Los Angeles-based photographer Hugh Holland honed his craft documenting the emerging skateboard culture that was born to the background of iconic 1970’s endless summers and free living in California.

Favouring the use of available light, Holland documented street, park and bowl skating, and those images featured as the subject of several sell-out touring exhibitions and books.

2015 saw Hugh’s Australian debut – his work now available locally via iconic Rock Photography Gallery – BLENDER, SYDNEY.

hughholland.com // Original post  by SNAP August 16, 2011, updated February 3, 2015

Below via hephotoexchange.wordpress.com

In the mid-Seventies, two events coincided in Southern California that gave rise to skateboarding as we now know it. The invention of the urethane wheel and the drought that emptied the pools across the city allowed the kids to ride their new boards in an entirely new way. Skateboarders, stoners, thrashers and bad-ass kids from different neighborhoods and backgrounds in Los Angeles began hitting the pavement after school and during the summer, creating a counter-culture that has inspired numerous books, songs, documentaries and films. From the flatland kids skating freestyle to the canyon kids going vertical and carving up drained out pools‚ including soon-to-be legends Stacy Peralta and Jay Adams (EDIT – now sadly RIP) ‚ Hugh Holland documented a new wave that ultimately, for many, became a way of life!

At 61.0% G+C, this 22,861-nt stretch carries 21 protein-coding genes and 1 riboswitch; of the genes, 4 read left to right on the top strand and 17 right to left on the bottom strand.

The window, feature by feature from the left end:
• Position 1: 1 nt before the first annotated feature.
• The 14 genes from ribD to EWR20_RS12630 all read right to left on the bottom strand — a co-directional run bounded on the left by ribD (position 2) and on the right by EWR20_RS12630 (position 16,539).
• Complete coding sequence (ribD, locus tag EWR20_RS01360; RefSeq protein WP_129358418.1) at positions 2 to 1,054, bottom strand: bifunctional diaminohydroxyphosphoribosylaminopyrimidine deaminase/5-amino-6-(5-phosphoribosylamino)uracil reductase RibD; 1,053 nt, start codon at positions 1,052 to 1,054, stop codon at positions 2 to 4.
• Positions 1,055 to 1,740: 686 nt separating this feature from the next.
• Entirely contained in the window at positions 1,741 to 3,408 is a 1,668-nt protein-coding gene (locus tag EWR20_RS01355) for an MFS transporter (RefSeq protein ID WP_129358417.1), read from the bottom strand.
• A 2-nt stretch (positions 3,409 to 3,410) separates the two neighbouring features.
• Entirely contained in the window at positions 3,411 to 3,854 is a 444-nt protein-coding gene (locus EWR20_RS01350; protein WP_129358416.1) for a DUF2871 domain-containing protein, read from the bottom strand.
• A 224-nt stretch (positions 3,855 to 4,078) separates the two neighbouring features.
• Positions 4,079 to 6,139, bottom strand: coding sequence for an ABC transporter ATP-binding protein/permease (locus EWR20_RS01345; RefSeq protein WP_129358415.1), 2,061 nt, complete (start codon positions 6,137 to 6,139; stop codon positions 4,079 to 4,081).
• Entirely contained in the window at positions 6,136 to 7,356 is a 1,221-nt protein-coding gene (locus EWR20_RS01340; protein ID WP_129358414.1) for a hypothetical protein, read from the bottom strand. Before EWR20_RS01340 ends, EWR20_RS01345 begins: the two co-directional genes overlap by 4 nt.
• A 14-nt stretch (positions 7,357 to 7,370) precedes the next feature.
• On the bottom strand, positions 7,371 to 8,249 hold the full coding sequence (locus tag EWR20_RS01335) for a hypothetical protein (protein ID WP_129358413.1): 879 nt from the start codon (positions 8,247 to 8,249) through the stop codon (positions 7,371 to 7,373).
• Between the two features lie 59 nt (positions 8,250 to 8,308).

Unlike most photographers capturing the craze, Holland’s photographs were never about the sport. Holland shot with old color negative movie film, rendering his images in warm, soft tones that were in complete contrast to the sharp, crisp chromes that the majority of skate photographers were using at the time. Beyond the bodies in motion,Holland captures beautifully intimate portraits of the young boys sitting under the trees waiting their turn, resting by the chain link fence at Kenter or in peaceful contemplation after a long day of riding. Holland primarily shot his subjects in the late afternoon, bathing his models and settings with an effervescent, glistening quality. They are, in essence, photographs of a generation of boys discovering their identity amidst the backdrop of cultural phenomena that shaped a generation.

Hugh Holland (b. 1942, United States) had no formal training in photography prior to picking up a camera in 1968 after returning from a trip to Spain. He made a dark room and began shooting everything around him, particularly people. In 1975, while driving up Laurel Canyon, he witnessed his first skateboarders in the drainage ditches along the side of the canyon. For the next few years, he knew he found his subject, tirelessly documenting the burgeoning culture. Holland’s work was first exhibited at M+B in 2006. Following the success of the show, the exhibition traveled to Paris, New York and England.

IMAGES (c) Hugh Holland

hughholland.com / reposted text via hephotoexchange.wordpress.com

This post originally republished by SNAP August 16, 2011